For sure it's harder for many reasons to begin the sailing thing late in life. It seems that there are people who wait until they have money and time to consider taking up the sailing thing. And of course many conceptualize sailing as a retirement lifestyle with much appeal... as opposed to golf and TV. That is really a very different discussion from how people who have sailed and owned a boat for many years deal with sailing in the later stages of their life.

Of course death is the final act and most have no choice in how the curtain comes down. In fact our culture basically warehouses older people... because they are no longer productive and need to be cared for like helpless children by family and an "elder care" facility. As they sink lower into less consciousness and more pain they are medicated until their vitals go flat or some traumatic even like heart attack or stroke takes them. Assisted death is a rational approach to ending life but not well accepted and certainly not promoted (as it should be in my opinion)

If you are living aboard as a cruiser as your faculties leave you at some point you need to make a decision... leave and give, sell or abandon the boat and move to dirt and perhaps a hospice type facility. The move should come long before death is imminent. Of course people who have been lining and cruising in old age have likely closed down viable options to exit their life afloat. If they have adult children and relative it fall to those to help with the transition to blackout.

There are several courses to consider.
1. How to continue life afloat in your sunset years?
2. When and how to stop living aboard and sailing and how and what to move to?
3. Dealing with the end... DNR, and assisted suicide and even suicide

I think the first to are definitely important discussions. #1 involves in identifying how your capabilities change and how this impact owning a boat and sailing and what strategies are available to cope. As I explain to my sister who is in assisted living.... old age mean getting and gracefully receiving help and this is not unlike how a very young child lives - it relies on help and support on others until it is capable enough to do things by itself. Old age help is the reverse. As this applies to sailing it means you need crew perhaps to work your boat, and or you need things like motorized winches, roller furling and a windlass, a robust autopilot, all control lines led aft, safety gear, PFDs, harness and jacklines... perhaps a davit. I call these "sailing assistants" because there is the "old" way requiring in most cases more physical strength and stamina. You also will like sail in moderate conditions and avoid challenging ones. You might limit the length of your sails and limit them to daylight and good visibility. Discussion each of the assists and safety strategies in useful.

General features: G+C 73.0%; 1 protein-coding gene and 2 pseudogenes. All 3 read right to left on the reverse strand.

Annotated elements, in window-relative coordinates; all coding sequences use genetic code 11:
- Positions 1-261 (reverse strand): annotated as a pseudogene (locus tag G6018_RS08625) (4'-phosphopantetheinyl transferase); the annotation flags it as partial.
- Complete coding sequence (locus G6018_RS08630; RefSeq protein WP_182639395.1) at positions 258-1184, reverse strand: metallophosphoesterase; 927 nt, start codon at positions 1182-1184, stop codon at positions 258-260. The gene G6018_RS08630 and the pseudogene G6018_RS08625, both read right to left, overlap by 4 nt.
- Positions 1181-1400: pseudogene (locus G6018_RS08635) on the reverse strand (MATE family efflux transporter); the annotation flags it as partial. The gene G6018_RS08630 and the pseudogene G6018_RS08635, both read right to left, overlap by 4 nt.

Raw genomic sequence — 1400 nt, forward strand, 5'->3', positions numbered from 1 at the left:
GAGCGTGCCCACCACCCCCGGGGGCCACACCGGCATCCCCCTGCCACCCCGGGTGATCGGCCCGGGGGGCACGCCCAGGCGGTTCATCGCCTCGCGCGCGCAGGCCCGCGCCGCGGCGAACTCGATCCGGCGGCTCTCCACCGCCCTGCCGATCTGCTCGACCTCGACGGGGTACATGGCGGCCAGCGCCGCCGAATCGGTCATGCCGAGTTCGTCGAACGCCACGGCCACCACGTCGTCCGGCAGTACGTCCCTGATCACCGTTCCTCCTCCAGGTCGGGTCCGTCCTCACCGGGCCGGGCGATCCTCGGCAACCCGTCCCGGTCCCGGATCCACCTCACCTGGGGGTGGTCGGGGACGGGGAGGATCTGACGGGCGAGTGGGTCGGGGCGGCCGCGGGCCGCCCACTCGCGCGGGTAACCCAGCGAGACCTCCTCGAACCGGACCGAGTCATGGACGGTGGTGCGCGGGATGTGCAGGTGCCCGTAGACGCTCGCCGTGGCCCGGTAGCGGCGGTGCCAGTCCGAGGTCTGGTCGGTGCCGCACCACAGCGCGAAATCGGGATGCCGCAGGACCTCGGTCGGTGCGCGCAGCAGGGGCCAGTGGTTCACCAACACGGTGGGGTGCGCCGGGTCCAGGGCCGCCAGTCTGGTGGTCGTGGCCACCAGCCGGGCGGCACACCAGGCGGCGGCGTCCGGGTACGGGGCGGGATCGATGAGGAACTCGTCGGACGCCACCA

#2 is a more nuanced discussion. For sure getting on and off the boat will become very challenging and even getting up and down the companionway steps... if you have one. Bending and lifting and manual dexterity become more and more difficult. Older people are unsteady on their feet and need things like railings and walkers just to get about. People in this stage are not suited to living on a boat. But they will have to make the decision to leave their life afloat well before this. As well planning what to do with the boat and where to life needs to be planned in advance. You will likely have to stop sailing while you may be capable of getting on, off and around the boat.

#3 is not a boat related matter for almost everyone as they will have left the boat and be under care. However suicide is an ending life option at any stage in one's life. Some people want to go out on a high note. Some people cling to life well past their ability to understand anything and do anything on their own. This is not a boat related discussion.

pay attention... someone's life depends on it
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post #37 of 58 Old 04-03-2019
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Re: End of Life Plan

Ugh. Horrible thread. I had a supervisor 30 years ago now, and he literally sailed off into the sunset in Tampa. Told me that he and his wife would one day open a bottle of wine and shoot a hole in his sailboat. Its so unrealistic. Tha'ts fantasy.

I'm 53 and seemingly in okay shape. But seriously as it gets closer the whole death thing seems shocking awful and unpleasant. I watched my mom die of cancer and that was like a nightmare - jeez no way!! My old grandpa he was just fine, never a problem,good shape, smoked and everything and then one day at age 78 he just keeled over with a heart attack. By comparison that seems less terrible.

I put down my dear old dog Moose with morphine or whatever the vet gives him when he was too old and weak to walk. Had it done at home in his soft doggie bed. The whole family stood around. I gave him a cheeseburger first. Then the shot. I was holding his head. He went out like a light.